Howard Baker / Andrew Jackson

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When Andrew Jackson went to the White House as the nation’s seventh president he took a cutting from a Magnolia tree from his home, The Hermitage, near Nashville. This branch was planted in the White House lawn in memory of his beloved wife, Rachel, who two weeks after he won the election to the presidency

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Jimmy and Rosalynn Carter

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The home of Jimmy Carter, who was the 39th president of the United States from 1977 to 1981, and his wife Rosalynn Carter is located in Plains, Georgia. It is the only house that the Carters owned; they have occupied it since 1961. The home is part of Jimmy Carter National Historical Park but is

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Cordell Hull

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Cordell Hull was an American politician from Tennessee and the longest-serving U.S. Secretary of State. He held the position for 11 years (1933–1944) in the administration of President Franklin D. Roosevelt during most of World War II. Before he was Secretary of State, Cordell Hull represented Tennessee for two years in the United States Senate

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Sewanee: University of the South

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The University of the South is an educational institution of the Episcopal Church.  Sewanee, as it is called by students and faculty, is dedicated to the pursuit of knowledge, understanding, and wisdom in close community and in full freedom of inquiry, and enlightened by Christian faith in the Anglican tradition.  Sewanee welcomes individuals from all

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Warm Springs – Franklin D. Roosevelt’s Little White House

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At Warm Springs, Franklin D. Roosevelt, 32nd president of the United States found the strength to resume his political career and a positive outlet for his own personal struggle with polio. Roosevelt loved Warm Springs and built the Little White House in 1932 while governor of New York. The Little White House is an unpretentious

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Sam Davis – Historic Sam Davis Home and Plantation

Confederate hero Samuel Davis was born October 6, 1842 near Smyrna, Tennessee. In February 1861 he became a Cadet at the University of Nashville Military College. He was 18. The Civil War commenced not many weeks following and the Cadet became a Private in the army: Company I (Rutherford Rifles), 1st Tennessee Infantry Regiment. At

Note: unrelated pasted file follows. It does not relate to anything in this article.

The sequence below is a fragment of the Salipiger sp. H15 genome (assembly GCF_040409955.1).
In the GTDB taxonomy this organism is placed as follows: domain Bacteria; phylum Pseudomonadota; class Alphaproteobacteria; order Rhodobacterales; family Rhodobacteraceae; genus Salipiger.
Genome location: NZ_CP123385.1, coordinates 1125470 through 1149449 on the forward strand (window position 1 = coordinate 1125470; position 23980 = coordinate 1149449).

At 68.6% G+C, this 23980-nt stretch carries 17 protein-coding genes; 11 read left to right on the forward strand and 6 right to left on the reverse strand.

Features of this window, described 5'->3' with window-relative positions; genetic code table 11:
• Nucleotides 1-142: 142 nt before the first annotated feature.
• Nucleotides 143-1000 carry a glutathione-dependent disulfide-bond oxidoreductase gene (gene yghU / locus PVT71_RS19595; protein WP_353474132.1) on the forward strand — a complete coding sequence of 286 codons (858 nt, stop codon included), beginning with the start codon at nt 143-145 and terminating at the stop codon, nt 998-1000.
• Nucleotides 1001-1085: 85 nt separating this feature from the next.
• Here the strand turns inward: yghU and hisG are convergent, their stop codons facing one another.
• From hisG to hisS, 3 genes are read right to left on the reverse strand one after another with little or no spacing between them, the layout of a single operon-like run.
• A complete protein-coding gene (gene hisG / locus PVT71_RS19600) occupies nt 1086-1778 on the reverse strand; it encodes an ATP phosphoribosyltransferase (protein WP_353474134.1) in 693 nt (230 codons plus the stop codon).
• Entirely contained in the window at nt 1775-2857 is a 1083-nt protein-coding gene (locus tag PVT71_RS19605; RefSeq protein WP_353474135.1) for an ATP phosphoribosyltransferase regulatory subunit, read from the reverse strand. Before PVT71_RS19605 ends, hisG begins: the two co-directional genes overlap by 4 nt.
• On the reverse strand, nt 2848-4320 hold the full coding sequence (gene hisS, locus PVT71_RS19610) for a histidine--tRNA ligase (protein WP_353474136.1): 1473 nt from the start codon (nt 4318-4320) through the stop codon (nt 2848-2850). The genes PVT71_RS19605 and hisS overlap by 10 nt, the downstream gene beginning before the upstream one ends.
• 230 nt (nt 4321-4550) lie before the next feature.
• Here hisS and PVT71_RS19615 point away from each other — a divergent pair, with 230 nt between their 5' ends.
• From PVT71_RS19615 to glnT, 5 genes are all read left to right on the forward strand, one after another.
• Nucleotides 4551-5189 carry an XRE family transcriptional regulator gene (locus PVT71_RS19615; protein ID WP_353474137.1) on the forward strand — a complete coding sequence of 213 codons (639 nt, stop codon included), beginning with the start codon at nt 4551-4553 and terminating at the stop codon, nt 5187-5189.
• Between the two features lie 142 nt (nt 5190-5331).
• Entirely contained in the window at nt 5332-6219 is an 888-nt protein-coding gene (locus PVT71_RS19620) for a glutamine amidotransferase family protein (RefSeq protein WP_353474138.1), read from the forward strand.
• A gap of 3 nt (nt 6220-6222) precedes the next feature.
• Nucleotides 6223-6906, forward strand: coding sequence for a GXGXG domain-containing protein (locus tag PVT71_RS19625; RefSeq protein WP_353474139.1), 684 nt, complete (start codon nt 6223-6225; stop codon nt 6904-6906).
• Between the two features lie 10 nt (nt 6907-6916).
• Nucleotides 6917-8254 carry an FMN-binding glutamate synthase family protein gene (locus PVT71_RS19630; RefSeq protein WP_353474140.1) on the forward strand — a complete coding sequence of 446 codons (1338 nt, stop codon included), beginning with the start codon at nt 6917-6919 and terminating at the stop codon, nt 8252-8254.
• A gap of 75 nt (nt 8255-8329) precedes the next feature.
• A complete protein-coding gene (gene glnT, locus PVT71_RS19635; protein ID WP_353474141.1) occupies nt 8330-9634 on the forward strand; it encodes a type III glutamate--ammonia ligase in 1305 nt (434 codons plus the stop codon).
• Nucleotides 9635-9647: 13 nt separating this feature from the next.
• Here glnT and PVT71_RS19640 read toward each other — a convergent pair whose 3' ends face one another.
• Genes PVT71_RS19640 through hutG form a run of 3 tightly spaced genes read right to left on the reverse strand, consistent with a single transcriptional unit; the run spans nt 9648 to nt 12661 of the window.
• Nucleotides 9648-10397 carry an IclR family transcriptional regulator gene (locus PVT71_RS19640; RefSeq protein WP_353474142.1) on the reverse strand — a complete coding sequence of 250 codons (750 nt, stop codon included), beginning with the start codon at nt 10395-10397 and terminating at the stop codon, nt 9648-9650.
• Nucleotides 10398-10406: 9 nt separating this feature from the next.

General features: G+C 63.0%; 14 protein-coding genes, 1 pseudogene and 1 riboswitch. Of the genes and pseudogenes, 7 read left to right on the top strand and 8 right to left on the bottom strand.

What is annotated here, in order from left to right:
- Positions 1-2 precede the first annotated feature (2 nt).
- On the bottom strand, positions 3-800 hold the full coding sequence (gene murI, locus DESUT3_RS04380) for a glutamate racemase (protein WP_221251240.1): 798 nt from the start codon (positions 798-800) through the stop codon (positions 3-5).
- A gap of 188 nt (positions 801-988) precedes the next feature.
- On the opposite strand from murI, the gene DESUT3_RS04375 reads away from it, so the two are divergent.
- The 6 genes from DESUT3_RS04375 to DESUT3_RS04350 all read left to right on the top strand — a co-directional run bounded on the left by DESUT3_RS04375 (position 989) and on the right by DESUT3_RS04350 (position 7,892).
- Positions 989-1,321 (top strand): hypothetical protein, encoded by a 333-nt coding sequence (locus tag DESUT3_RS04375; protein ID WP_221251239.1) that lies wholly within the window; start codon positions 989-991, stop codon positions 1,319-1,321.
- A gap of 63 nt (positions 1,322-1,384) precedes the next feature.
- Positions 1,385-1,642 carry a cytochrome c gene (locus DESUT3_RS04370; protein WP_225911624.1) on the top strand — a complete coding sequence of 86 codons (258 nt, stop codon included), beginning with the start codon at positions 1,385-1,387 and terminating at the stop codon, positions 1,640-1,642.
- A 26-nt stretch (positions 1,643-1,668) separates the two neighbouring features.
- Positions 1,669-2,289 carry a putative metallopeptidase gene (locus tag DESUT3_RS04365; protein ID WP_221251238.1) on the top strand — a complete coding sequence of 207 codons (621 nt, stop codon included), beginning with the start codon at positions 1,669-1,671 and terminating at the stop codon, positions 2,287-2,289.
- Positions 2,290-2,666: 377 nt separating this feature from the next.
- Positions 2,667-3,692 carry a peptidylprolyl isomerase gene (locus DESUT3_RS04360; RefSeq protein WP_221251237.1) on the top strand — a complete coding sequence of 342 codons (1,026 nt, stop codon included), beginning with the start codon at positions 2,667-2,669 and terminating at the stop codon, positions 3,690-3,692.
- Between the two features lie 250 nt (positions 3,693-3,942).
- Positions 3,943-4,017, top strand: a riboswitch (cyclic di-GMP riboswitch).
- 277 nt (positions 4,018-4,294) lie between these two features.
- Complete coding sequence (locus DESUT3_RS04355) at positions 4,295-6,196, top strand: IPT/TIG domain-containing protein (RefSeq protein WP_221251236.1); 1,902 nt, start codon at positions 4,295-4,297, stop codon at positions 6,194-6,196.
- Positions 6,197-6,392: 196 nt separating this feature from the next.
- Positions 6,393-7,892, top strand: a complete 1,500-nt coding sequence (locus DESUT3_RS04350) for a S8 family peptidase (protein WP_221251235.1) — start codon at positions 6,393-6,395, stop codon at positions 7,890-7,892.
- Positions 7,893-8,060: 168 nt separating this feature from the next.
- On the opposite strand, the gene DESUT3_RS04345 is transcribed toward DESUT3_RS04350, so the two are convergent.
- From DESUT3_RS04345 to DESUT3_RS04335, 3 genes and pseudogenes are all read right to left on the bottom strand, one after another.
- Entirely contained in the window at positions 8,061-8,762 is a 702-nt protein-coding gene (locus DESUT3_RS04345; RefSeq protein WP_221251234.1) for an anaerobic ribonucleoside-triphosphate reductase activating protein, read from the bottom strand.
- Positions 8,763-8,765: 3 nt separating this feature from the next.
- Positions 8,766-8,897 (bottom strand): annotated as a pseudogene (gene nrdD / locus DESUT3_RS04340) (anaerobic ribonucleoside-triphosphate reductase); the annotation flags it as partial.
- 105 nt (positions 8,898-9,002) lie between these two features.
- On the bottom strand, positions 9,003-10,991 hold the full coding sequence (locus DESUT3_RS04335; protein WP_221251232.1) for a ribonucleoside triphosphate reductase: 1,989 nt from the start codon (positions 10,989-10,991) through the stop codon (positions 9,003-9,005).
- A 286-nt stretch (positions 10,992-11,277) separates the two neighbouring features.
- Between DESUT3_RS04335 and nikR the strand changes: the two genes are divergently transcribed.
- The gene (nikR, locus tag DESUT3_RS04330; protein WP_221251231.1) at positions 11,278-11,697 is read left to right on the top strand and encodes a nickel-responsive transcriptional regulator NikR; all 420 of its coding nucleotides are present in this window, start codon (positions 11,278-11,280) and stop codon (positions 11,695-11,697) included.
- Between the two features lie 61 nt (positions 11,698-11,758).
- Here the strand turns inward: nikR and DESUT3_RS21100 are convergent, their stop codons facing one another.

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Birthing Tree – City of McMinnville TN

Birthing Tree

Standing as a silent sentinel to the town, this enormous white oak (Quercus alba) welcomes travelers into the city of McMinnville. While only 81 feet tall, the crown spreads 130 feet, with several of the lower limbs larger than many trees. However, it is not its size that gives this white oak notoriety; the Birthing

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Amelia Earhart Birth Place Museum

Growing up in a modest two-story home in Atchison, Kansas, young Amelia and her sister shared a bedroom that looks out onto a large sugar maple. Undoubtedly Earhart viewed the tree many times and watched the unusual propeller-like seeds spinning playfully to the ground in the fall. Amelia Earhart was an American aviation pioneer and

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Alvin C. York State Historic Park

Alvin Cullum York, known also by his rank, Sergeant York, is one of the most celebrated soldiers in American history. He joined the pacifist Church of Christ in Christian Union in 1914, and when drafted for service in World War I in 1917, he applied for conscientious objector status, but was denied. On Oct. 8,

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Henry David Thoreau – The Walden Woods Project

The Walden Woods Project in Lincoln, MA is partnering with American Heritage Trees to bring you the Red Maple, Acer rubrum. This beautiful species displays remarkable, brilliant red color in the fall, and is a common species in the woods surrounding Walden Pond, the small New England pond made famous by Henry David Thoreau. Thoreau

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Space Gummy Tree – US Forest Service Bedford, IN